Thais outraged by suggestion of single tax policy


BANGKOK, 6 September 2013 A proposal by an economic academic to increase tax rates for single citizens has sparked debate among young Thais. 

On September 5, Terdsak Chomtosuwan, an economics professor from Rangsit University, pointed out during a seminar on Thailand’s economic policies that the country was facing a labour shortage due to the growing number of elderly people and lower birth rates.

He said the kingdom has a low fertility rate of only 1.6 children per household and that many factors including the country’s economic boom are encouraging young citizens to choose work over marriage and children.

In a bid to boost the country’s revenue, the government needs to consider collecting tax from citizens who are unmarried and without children, said the professor, adding that due to the rising costs of food and utility, government agencies should launch an initiative to buoy birth rates in the form of a ‘first child’ assistance policy.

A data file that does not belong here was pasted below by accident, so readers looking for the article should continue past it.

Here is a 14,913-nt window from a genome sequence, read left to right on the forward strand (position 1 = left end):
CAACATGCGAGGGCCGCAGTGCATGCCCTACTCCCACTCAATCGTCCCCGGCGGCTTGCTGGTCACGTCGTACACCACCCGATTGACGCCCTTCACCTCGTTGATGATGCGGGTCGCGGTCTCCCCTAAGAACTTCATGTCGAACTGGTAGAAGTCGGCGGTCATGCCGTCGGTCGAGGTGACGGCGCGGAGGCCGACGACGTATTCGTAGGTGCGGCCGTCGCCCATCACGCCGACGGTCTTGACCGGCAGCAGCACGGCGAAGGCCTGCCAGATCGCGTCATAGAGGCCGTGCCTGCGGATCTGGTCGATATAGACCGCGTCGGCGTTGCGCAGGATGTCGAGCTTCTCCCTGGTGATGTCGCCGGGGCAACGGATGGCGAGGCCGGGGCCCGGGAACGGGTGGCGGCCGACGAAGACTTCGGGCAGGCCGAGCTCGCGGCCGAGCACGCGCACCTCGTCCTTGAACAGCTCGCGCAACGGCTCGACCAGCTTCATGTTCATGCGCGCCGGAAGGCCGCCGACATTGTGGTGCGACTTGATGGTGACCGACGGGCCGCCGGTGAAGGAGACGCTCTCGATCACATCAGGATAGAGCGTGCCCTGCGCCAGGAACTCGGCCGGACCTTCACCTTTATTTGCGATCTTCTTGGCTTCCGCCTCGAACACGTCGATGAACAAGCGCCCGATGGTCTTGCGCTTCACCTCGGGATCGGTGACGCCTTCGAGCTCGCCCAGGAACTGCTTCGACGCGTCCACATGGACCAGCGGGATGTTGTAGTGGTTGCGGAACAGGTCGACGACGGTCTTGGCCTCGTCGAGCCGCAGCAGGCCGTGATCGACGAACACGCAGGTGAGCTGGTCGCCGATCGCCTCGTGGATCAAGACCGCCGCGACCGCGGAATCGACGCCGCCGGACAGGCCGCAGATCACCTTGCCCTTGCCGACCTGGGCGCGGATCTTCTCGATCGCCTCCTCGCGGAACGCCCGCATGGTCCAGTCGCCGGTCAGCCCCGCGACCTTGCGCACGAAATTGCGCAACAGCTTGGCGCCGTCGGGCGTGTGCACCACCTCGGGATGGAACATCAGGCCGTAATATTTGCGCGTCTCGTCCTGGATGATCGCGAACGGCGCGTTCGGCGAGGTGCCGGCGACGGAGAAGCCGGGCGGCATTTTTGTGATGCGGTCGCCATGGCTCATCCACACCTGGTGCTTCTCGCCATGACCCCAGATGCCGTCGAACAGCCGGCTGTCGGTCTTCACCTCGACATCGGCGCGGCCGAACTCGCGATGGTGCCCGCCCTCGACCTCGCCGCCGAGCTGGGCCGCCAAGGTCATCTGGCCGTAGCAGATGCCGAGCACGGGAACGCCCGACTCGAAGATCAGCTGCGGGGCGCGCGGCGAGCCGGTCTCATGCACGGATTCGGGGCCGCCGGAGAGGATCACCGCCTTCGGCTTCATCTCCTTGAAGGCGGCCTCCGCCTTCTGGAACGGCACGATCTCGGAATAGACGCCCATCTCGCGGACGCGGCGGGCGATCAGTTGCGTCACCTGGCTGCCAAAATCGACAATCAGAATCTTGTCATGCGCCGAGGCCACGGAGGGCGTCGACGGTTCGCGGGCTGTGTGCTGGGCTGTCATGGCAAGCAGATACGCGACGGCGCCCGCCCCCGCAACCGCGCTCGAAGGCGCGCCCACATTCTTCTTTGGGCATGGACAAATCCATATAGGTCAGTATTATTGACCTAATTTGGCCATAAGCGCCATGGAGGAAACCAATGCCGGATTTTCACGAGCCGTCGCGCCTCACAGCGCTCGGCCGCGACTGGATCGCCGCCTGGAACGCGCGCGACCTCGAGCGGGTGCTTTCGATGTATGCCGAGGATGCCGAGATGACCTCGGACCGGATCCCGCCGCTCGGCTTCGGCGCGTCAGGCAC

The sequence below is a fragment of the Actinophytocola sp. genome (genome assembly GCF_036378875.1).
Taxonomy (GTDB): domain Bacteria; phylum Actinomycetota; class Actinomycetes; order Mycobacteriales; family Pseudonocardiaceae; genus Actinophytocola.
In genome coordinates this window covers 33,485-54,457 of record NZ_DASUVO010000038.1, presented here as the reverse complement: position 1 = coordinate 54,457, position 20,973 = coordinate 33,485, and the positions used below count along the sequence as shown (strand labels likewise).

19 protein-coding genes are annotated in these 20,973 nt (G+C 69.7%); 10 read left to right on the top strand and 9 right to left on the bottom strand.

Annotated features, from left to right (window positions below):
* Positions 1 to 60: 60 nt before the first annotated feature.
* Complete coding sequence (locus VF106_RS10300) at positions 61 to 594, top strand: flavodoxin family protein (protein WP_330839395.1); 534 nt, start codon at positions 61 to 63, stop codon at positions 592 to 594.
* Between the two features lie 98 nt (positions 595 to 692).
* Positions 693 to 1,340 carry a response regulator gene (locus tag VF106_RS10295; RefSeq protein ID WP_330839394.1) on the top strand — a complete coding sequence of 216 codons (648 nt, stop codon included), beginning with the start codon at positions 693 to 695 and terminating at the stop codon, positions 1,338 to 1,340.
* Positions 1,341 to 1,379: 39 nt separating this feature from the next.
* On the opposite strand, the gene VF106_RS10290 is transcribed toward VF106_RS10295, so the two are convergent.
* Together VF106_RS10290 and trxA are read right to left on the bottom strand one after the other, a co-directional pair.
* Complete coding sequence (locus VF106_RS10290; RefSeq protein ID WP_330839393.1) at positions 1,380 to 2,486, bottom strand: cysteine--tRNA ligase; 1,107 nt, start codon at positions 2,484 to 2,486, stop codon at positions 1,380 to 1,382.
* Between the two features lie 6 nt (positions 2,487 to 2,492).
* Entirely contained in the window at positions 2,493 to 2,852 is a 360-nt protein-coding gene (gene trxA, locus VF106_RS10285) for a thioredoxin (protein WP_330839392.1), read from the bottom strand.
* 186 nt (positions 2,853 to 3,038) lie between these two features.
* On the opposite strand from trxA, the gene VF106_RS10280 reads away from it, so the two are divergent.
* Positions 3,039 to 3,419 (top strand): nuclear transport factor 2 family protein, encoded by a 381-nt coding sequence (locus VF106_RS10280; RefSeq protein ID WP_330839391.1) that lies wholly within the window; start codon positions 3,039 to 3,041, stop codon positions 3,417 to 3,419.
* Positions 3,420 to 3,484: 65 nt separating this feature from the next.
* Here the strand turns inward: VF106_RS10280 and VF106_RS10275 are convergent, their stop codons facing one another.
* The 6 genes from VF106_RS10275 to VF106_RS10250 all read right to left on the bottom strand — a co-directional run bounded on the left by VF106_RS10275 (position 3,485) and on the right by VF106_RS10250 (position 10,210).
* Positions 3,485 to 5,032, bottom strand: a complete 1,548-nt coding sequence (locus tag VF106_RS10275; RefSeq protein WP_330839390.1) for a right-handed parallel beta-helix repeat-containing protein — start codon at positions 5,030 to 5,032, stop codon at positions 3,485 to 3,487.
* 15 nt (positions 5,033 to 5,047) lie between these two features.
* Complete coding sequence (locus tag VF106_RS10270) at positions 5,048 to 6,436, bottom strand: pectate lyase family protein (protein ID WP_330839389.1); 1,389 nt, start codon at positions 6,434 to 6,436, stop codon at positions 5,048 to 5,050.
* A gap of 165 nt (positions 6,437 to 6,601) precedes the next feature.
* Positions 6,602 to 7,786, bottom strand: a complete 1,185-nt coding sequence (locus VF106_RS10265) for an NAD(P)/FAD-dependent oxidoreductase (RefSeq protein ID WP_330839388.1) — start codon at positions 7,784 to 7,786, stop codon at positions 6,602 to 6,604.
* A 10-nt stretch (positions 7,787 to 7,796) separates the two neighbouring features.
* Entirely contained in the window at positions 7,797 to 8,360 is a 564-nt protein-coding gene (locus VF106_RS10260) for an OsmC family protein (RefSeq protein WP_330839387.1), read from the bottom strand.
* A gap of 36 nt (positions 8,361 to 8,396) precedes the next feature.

Critics have expressed outrage at Mr Terdsak’s suggestion, saying that the singles should not be forced to carry the burden of those who choose to bear children. Former senator Rabiabrat Pongpanich spoke publicly about the proposal, saying she agreed with the first child policy but feared that the introduction of a single tax would be met with fierce opposition from members of the Thai society.